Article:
Digital Economy Act 2017 Published

The final version of the Digital Economy Act 2017 has been published online. Some significant provisions come into force on 25 June.

 The snap election announcement meant that the Digital Economy Bill, which had reached its final stages, had the dubious benefits of ping-pong and wash-up (and perhaps some other obscure legislative processes) and, while we all knew it had received Royal Assent and become the Digital Economy Act 2017 on 25 April, only a handful of people were sure of its final form. Any doubts about its provisions have now evaporated as it has been published and can be accessed here (pdf only initially).

The long title of the Act describes it in the following terms:

An Act to make provision about electronic communications infrastructure and services; to provide for restricting access to online pornography; to make provision about protection of intellectual property in connection with electronic communications; to make provision about data-sharing; to make provision in connection with section 68 of the Telecommunications Act 1984; to make provision about functions of OFCOM in relation to the BBC; to provide for determination by the BBC of age-related TV licence fee concessions; to make provision about the regulation of direct marketing; to make other provision about OFCOM and its functions; to make provision about internet filters; to make provision about preventing or restricting the use of communication devices in connection with drug dealing offences; to confer power to create an offence of breaching limits on ticket sales; to make provision about the payment of charges to the Information Commissioner; to make provision about payment systems and securities settlement systems; to make provision about qualifications in information technology; and for connected purposes.

As well as the normal technical provisions (financial provisions, commencement, extent and short title), s 88 (Functions of OFCOM in relation to the BBC) came into force on Royal Assent. Most of the Act will be brought into force by regulations on dates to be determined but the following provisions come into force on 25 June:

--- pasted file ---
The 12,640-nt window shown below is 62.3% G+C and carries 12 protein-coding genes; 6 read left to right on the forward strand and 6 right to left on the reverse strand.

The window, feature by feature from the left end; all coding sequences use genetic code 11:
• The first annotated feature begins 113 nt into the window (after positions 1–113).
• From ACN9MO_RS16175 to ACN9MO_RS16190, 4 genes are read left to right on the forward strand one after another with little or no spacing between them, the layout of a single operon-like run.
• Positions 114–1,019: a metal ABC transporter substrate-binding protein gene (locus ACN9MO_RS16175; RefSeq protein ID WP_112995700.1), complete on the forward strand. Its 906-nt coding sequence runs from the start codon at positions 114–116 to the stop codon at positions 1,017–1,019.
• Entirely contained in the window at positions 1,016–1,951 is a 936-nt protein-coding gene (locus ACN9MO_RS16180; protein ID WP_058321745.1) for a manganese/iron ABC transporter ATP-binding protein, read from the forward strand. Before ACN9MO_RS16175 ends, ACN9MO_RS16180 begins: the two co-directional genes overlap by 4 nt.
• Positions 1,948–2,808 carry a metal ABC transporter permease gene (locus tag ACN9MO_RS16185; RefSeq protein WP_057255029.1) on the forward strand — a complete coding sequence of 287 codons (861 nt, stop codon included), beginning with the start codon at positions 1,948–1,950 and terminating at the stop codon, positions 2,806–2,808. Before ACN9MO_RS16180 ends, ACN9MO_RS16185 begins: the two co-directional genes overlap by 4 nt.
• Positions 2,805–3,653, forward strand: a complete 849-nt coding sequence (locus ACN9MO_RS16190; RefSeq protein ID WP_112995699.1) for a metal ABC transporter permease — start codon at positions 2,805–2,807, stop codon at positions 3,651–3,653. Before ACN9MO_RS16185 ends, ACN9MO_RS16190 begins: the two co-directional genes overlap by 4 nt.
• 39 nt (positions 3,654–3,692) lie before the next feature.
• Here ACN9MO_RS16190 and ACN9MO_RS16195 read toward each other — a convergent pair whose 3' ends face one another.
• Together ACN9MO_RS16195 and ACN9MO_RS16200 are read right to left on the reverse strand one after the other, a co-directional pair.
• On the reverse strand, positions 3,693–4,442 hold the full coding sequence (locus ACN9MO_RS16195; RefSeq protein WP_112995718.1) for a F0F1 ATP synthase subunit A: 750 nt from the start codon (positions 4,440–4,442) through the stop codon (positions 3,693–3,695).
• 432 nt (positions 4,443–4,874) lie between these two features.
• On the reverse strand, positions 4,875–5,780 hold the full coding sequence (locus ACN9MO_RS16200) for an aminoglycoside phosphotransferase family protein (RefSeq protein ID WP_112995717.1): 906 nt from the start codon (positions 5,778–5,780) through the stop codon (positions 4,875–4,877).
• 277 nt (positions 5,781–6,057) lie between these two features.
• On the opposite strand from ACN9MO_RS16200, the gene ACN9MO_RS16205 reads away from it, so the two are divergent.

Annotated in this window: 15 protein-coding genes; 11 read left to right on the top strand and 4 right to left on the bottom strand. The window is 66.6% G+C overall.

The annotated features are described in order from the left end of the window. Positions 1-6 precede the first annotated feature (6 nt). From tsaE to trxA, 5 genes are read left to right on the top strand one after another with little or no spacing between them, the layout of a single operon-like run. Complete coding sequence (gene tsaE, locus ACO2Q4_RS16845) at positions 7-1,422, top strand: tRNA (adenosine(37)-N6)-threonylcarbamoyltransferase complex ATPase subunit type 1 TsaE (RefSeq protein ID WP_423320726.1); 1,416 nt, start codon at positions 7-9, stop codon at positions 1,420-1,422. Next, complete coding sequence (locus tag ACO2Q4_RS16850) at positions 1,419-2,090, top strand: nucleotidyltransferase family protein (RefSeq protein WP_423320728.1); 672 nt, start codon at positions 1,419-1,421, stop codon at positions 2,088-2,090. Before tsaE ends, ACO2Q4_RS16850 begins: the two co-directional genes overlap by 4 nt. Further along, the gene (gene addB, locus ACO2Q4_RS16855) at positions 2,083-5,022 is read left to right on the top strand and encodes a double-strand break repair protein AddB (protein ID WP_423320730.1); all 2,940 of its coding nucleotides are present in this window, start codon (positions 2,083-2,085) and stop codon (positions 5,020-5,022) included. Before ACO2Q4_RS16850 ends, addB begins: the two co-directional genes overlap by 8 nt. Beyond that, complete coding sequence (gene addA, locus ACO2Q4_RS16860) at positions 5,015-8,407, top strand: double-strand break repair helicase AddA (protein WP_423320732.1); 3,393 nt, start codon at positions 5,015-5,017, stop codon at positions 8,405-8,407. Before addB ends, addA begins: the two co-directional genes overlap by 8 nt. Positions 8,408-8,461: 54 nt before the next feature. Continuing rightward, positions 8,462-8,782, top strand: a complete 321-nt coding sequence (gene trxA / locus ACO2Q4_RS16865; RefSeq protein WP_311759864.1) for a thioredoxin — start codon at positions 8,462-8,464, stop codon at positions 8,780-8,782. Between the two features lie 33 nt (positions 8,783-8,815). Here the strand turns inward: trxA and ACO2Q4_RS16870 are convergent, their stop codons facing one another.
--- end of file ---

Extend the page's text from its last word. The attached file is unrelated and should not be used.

• ·        ss 1 to 3 (access to digital services)
  • ·        s 7 (application of the electronic communications code in National Parks etc)
  • ·        ss 9 to 13 (‘Other regulation of spectrum’ - largely amending enforcement powers under the Wireless Telegraphy Act 2006)
  • ·        ss 82 and 83 (OFCOM: reports)
  • ·        ss 84 to 86 (OFCOM: information)
  • ·        s 90 (provision of children’s programmes)
  • ·        s 91 (suspension of radio licences for inciting crime or disorder)
  • ·        s 96 (direct marketing code)
  • ·        s 97 (televising events of national interest)
  • ·        s 103 (Code of practice for providers of online social media platforms)
  • ·        s 107 (Prevention or restriction of use of communication devices for drug dealing)
  • ·        s 113 and sch9 (Band of England oversight of payment systems).

Tech lawyers will be especially interested in the final terms of s 103, which reads:

103 Code of practice for providers of online social media platforms

(1) The Secretary of State must issue a code of practice giving guidance to persons who provide online social media platforms for use by persons in the United Kingdom (“social media providers”).

(2) The guidance to be given is guidance about action it may be appropriate for providers to take against the use of the platforms they provide for conduct to which subsection (3) applies.

(3) This subsection applies to conduct which—

(a) is engaged in by a person online,

(b) is directed at an individual, and

(c) involves bullying or insulting the individual, or other behaviour likely to intimidate or humiliate the individual.

(4) But guidance under this section is not to affect how unlawful conduct is dealt with.

(5) A code of practice under this section must (subject to subsection (4)) include guidance to social media providers about the following action—

(a) maintaining arrangements to enable individuals to notify providers of the use of their platforms for conduct to which subsection (3) applies;

(b) maintaining processes for dealing with notifications;

(c) including provision on matters within paragraphs (a) and (b) in terms and conditions for using platforms;

(d) giving information to the public about action providers take against the use of their platforms for conduct to which subsection (3) applies.

(6) Before issuing a code of practice under this section, the Secretary of State must consult—

(a) those social media providers to whom the code is intended to give guidance, and

(b) such other persons as the Secretary of State considers it appropriate to consult.

(7) The Secretary of State must publish any code of practice issued under this section.

(8) A code of practice issued under this section may be revised from time to time by the Secretary of State, and references in this section to a code of practice include such a revised code.

Published: 2017-05-09T11:00:00

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